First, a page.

It’s the end of the autumn term and you’re beyond exhausted. It’s dark when you arrive at school and dark when you leave. Glitter coats every part of your body and you’ve been listening to strained versions of In the Bleak Midwinter since October. What’s more, your carefully constructed plans for the last few days are being scuppered by half the class disappearing for rehearsals, choir practice and the million other things that happen in school at this time of year. So what can you do with half a class of children that is meaningful and useful for their learning, and most importantly, doesn’t involve any glitter? Here are a few suggestions:
Read a poem aloud
With twenty minutes to spare while ten of the class are at a costume fitting, it can be hard to find a text to read that you can enjoy in the limited time available. You can’t carry on with the class book because they’ll miss out on the story. A short story or picture book might do the trick, but another great option is a poem. A good poem can be listened to, discussed, performed and enjoyed. You might even go for something festive. There are plenty of wonderful Christmas poems, from William Wordsworth to John Betjeman to Benjamin Zephaniah. My favourite is A.A. Milne’s ‘King John’s Christmas’– perfect for reading aloud and joining in with.
Quiz of the term
Give children their exercise books and ask them to look back through the work they’ve done and to think about the things they’ve learnt this term. Then ask everyone to write two or three questions based on this term’s work. Their questions might be drawn from any subject or topic that they feel confident about, from long division in maths to the Roman gods in history. Photocopy their questions and, voila, you have your very own ‘quiz of the term’. It’s a great way of revisiting what they’ve learnt in a way that they’ll all enjoy. It will also help you to see what they’ve managed to remember from the last fifteen weeks (although this might have you reaching for the sloe gin).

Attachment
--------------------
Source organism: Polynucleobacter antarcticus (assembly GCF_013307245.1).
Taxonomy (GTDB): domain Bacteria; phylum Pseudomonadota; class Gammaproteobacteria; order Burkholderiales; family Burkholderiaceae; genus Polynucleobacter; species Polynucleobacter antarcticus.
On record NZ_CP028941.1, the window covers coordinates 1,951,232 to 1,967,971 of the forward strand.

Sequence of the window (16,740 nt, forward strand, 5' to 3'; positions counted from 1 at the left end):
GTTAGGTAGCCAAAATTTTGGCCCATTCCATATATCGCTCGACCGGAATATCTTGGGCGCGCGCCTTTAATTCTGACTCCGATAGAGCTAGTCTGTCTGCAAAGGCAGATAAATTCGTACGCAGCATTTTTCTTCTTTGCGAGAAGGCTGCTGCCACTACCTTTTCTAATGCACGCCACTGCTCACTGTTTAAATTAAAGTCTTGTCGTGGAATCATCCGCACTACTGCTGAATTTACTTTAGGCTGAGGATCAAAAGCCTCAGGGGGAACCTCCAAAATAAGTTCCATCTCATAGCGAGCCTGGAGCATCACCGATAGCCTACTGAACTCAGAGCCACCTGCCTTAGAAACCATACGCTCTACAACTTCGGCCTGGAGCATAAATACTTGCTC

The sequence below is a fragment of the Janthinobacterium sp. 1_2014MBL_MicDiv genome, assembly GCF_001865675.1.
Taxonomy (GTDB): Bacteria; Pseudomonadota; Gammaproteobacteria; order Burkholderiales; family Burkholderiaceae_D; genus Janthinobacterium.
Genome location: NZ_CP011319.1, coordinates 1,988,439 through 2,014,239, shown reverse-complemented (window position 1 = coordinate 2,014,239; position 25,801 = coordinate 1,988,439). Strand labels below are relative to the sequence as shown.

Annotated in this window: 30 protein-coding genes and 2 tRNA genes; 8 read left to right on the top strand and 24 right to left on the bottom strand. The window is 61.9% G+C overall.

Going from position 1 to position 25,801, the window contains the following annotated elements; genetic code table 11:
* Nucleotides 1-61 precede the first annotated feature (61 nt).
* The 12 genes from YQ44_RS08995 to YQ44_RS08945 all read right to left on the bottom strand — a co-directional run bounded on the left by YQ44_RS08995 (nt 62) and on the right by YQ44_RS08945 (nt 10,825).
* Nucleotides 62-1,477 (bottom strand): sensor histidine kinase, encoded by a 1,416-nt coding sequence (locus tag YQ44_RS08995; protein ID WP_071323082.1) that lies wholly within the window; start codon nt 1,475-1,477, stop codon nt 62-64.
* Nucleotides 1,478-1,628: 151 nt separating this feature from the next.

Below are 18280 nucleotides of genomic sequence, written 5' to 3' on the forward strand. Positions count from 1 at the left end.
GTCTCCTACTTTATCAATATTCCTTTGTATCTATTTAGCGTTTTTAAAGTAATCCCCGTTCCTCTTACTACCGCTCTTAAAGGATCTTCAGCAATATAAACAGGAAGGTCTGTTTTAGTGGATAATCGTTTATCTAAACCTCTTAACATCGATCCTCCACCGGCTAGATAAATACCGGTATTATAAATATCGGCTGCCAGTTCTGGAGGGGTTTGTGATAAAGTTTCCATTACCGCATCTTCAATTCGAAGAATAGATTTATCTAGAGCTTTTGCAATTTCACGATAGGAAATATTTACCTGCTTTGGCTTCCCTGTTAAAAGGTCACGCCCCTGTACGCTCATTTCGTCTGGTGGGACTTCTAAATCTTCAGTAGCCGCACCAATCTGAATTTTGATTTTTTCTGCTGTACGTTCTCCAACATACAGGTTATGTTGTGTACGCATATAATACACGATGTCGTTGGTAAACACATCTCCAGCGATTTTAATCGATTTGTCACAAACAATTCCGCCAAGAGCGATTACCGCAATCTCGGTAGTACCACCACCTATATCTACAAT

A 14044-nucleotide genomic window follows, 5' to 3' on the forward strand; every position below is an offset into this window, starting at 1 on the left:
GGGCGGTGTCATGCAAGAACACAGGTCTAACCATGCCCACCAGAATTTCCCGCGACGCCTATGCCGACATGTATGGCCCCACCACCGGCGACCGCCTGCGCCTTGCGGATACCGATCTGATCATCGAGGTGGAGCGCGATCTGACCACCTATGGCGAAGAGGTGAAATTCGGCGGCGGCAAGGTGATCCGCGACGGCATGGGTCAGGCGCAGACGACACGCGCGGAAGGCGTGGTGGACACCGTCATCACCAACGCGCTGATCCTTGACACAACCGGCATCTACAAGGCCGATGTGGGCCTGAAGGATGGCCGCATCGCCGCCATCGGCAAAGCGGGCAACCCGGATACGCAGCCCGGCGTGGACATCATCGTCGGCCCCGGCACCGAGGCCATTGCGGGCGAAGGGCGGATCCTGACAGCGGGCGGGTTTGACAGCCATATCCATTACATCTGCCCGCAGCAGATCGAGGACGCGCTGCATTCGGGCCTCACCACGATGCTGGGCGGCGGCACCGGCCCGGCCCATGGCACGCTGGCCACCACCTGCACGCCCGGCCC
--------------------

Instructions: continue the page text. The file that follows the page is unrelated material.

This activity probably shouldn’t be popular, but for some inexplicable reason it always is. Give children back their English books or extended writing folders and ask them to find the piece of writing they are least happy with. Perhaps it was from the start of the year or something they rushed or didn’t quite understand at the time. Then give them the opportunity to redraft it, making some improvements. You could support them with some feedback or just let them get on with the job in hand. Many children love the chance to have another go at something and refine their work – especially if they get to choose what they get to work on.
If you can’t beat them, join them. When the choir disappears to rehearse, why not make a choir of your own? A quick online search will give you hundreds of festive songs (or if you’ve had quite enough of Jingle Bells by now, not so festive songs) with backing tracks and karaoke words.
New Year’s resolutions
School-based, obviously. What do children hope to achieve next term? What do they feel they need to improve at? What will they try to do better? This is a chance for children to reflect on their strengths and areas for development, although I can’t promise these will still be unbroken come February.
So simple and so valuable. Time reading is never time wasted. Extended reading time is great for developing children’s fluency and comprehension, their vocabulary and their general knowledge. And sometimes we need to give children time to do it so they can see it’s enjoyable. With the packed TV schedules over the Christmas holidays, not to mention sparkling new games consoles and toys, for some children this might be their last chance to enjoy some time with a good book until January.
If none of these sound particularly Christmassy, then I should probably admit that when I was a classroom teacher I was a terrible Scrooge who would keep the class working until the very last day of term. Feel free to disregard these ideas and reach for the glitter: it’s Christmas after all.
James Clements is a member of the Advisory Board for Oxford Owl, Oxford Primary’s online school improvement service. He has worked as a teacher and senior leader in an outstanding inner city primary school, as a Local Authority Lead Teacher, and was consulted on the New National Curriculum for English. James is now an English adviser and the creative director of Shakespeare and More, a not-for-profit organisation that promotes effective English teaching.
Follow James on Twitter @James_ShMore